Bromocyclohexane

From Wikipedia, the free encyclopedia
Jump to navigation Jump to search
Bromocyclohexane
Cyclohexyl bromide.svg
Names
IUPAC name
bromocyclohexane
Other names
cyclohexyl bromide
Identifiers
3D model (JSmol)
ChemSpider
ECHA InfoCard 100.003.294
Properties
C6H11Br
Molar mass 163.06 g/mol
Appearance colorless liquid
Density 1.324 g/cm3
Melting point −57 °C (−71 °F; 216 K)
Boiling point 166 to 167 °C (331 to 333 °F; 439 to 440 K)
Hazards
Flash point 62.8 °C (145.0 °F; 335.9 K)
Except where otherwise noted, data are given for materials in their standard state (at 25 °C [77 °F], 100 kPa).
YesY verify (what is YesYNo ?)
Infobox references

Bromocyclohexane (also called Cyclohexyl bromide, abbreviated CXB) is an organic compound with the chemical formula C6H11Br.

It is used to match the refractive index of PMMA for example in confocal microscopy of colloids. A mixture of cis-decalin and CXB can simultaneously match optical index and density of PMMA.[1] Due to the moderate dielectric constant of CXB (ε = 7.9 [2]), PMMA acquires charges that can be screened by the addition of salt (e.g. tetrabutyl ammonium bromide), leading to a very good approximation of colloidal hard sphere.[3] A drawback is that CXB is a good solvent for PMMA, causing it to swell over time, which may lead to a poor determination of particle radii and determination of solid volume fraction.[4]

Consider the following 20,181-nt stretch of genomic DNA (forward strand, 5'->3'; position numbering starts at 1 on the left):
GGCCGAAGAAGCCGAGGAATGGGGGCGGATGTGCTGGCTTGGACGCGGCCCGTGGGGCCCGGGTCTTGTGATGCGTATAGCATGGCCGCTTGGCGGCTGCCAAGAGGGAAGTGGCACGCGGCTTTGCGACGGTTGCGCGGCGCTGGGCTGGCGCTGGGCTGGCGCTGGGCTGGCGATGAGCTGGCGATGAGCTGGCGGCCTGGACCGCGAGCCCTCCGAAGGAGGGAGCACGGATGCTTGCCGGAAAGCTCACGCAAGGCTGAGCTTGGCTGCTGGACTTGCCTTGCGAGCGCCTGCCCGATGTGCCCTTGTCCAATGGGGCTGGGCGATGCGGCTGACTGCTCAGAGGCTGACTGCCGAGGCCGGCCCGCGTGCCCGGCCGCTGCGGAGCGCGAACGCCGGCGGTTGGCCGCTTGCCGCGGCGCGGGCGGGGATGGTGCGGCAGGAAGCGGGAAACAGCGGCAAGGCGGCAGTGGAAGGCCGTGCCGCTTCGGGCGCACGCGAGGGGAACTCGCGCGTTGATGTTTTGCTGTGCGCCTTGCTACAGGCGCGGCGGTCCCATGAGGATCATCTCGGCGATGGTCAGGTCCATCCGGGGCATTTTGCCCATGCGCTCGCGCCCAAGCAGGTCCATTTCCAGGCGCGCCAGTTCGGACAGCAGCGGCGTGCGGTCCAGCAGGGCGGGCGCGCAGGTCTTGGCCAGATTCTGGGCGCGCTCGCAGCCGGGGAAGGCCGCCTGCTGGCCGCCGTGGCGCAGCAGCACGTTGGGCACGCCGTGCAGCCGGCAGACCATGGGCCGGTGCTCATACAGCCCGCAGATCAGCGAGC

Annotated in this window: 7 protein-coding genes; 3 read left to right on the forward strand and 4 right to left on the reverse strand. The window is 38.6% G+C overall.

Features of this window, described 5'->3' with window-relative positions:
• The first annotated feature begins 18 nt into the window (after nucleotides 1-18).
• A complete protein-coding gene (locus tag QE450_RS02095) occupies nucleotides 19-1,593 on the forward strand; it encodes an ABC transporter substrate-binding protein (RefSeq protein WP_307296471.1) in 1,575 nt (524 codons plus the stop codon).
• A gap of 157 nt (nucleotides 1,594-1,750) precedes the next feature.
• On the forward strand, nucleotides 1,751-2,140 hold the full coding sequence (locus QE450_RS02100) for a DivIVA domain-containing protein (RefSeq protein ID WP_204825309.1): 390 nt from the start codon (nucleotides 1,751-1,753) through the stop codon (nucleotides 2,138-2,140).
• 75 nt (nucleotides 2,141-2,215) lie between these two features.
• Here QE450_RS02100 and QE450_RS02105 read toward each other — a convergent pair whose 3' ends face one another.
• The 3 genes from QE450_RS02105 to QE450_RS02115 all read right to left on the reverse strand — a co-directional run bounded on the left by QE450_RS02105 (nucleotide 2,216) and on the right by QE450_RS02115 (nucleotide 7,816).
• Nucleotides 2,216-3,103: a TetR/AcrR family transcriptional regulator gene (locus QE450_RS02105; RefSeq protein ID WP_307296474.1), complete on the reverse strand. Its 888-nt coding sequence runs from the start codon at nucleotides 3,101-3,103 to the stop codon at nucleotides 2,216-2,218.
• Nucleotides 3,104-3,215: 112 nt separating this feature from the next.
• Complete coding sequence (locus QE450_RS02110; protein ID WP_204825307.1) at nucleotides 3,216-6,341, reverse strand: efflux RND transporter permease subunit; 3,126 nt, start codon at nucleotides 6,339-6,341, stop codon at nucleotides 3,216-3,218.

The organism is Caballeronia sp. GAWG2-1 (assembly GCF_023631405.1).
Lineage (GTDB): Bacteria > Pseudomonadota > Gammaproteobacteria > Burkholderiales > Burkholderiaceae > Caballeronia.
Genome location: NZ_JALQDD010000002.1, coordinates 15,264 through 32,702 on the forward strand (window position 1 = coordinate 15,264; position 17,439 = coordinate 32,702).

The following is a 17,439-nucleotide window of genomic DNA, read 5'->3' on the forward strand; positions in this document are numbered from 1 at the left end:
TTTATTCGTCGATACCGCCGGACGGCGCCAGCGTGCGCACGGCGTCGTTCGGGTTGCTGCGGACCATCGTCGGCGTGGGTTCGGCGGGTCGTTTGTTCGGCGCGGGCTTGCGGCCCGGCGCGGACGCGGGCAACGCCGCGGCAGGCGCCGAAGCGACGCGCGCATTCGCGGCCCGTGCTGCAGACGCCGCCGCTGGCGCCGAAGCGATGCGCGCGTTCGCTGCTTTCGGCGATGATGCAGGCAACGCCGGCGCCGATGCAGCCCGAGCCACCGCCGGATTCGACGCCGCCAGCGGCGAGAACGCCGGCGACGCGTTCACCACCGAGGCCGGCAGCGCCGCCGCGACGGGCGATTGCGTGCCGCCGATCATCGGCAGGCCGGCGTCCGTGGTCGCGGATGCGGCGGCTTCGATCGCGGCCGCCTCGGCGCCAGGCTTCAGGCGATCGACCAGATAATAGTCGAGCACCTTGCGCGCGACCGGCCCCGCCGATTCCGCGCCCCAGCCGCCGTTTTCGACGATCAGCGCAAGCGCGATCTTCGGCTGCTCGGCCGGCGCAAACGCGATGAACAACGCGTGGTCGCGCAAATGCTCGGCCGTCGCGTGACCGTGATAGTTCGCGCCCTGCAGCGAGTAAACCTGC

Synthesis[edit]

Bromocyclohexane can be prepared by the free radical substitution of bromine to the cyclohexane ring at high temperatures or in presence of electromagnetic radiation.


References[edit]

http://web.pdx.edu/~wamserc/C334F99/Fans.htm

  1. ^ Wiederseiner, S., Andreini, N., Epely-Chauvin, G. & Ancey, C. Refractive-index and density matching in concentrated particle suspensions: a review. Experiments in Fluids 50, 1183–1206 (2010).doi:10.1007/s00348-010-0996-8
  2. ^ http://www.deltacnt.com/99-00032.htm
  3. ^ Royall, C. P., Poon, W. C. K. & Weeks, E. R. In search of colloidal hard spheres. Soft Matter (2012). doi:10.1039/c2sm26245b
  4. ^ Poon, W. C. K., Weeks, E. R. & Royall, C. P. On measuring colloidal volume fractions. Soft Matter 8, 21 (2012). doi:10.1039/c1sm06083j

External links[edit]